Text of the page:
Our SSG team loves to share stories. More importantly, our team loves to share stories that matter— and social media makes it that much easier to spread the word. 2014 saw its fair share of viral stories and an increase in both individuals and brands using social media as an outlet to do good and make a difference, by sharing stories that matter.
Here are some of our favorite picks for “do good” social media movements from 2014.
ALS Ice Bucket Challenge
If you didn’t personally pour a bucket of ice water on your head this year, then you saw and heard about friends, family members, celebrities and brands that did just that by participating in the ALS Ice Bucket Challenge. The viral story of the summer encouraged people to dump water on themselves, film and share it via social media to raise money and awareness for Amyotrophic Lateral Sclerosis, the progressive neurodegenerative condition often known as “Lou Gehrig’s Disease.” The ALS Ice Bucket Challenge was so successful because it not only got people talking, but it provoked action—according to the ALS Association, the campaign has received $115 million in donations since July 29, 2014.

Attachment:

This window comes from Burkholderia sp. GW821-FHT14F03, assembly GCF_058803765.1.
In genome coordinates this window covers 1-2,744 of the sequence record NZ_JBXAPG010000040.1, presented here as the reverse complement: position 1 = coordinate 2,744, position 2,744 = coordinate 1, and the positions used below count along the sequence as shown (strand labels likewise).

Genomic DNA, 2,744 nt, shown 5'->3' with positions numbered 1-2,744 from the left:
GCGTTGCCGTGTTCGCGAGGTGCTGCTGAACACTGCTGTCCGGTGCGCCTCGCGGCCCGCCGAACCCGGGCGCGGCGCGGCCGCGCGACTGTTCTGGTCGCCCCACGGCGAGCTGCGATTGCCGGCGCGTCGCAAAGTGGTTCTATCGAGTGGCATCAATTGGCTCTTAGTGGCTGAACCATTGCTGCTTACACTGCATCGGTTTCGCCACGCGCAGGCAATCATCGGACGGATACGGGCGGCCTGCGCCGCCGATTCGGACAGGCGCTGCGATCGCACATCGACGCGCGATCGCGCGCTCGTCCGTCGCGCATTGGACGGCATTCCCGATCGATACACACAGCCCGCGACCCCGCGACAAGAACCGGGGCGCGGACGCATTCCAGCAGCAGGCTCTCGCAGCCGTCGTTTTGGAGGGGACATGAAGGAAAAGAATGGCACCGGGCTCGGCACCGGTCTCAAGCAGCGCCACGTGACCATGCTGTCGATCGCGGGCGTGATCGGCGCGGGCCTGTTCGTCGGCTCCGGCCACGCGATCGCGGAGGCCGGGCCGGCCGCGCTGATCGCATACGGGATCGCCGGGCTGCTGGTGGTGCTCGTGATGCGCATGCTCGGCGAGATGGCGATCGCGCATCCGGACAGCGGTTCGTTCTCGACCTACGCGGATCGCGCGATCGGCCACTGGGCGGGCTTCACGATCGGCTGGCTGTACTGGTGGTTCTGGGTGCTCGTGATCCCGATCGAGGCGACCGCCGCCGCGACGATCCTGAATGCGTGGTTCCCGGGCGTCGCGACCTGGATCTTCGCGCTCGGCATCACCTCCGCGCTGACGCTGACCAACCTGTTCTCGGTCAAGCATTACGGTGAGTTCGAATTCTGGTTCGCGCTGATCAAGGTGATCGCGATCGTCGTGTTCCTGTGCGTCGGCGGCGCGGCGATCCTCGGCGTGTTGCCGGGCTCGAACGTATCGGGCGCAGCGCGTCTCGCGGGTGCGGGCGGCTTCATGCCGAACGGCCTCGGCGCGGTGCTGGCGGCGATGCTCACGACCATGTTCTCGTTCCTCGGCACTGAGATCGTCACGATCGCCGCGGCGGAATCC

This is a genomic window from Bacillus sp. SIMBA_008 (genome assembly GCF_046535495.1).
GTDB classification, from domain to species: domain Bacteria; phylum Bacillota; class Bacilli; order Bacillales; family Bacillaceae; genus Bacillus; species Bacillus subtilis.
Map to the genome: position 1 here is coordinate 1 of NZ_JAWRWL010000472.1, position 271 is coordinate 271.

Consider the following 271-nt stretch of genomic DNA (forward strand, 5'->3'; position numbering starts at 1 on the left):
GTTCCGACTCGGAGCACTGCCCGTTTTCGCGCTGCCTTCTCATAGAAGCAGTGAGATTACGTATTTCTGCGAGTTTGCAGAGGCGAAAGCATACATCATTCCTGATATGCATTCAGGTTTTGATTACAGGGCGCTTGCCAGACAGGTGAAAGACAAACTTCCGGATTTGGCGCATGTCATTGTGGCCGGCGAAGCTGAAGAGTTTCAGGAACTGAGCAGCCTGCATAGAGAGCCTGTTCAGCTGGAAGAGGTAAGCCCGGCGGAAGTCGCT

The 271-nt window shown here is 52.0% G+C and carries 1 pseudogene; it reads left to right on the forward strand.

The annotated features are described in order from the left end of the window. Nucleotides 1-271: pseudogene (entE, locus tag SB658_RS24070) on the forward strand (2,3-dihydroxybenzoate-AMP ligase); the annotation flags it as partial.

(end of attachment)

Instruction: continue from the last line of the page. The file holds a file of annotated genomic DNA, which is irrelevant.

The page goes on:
Image from ALS Association: http://www.alsa.org/fight-als/ice-bucket-challenge.html
Chevrolet and Chevrolet dealerships have supported the American Cancer Society for This year, Chevrolet partnered with the American Cancer Society to raise awareness for World Cancer Day and support cancer survivors. Chevy turned to social media, asking users to #PurpleYourProfile by tinting social media profile pictures purple. For every purple photo, Chevrolet would donate $1 up to $1 million — a goal that was met within weeks and sparked conversation about cancer awareness.
Image from: http://www.purpleyourprofile.com/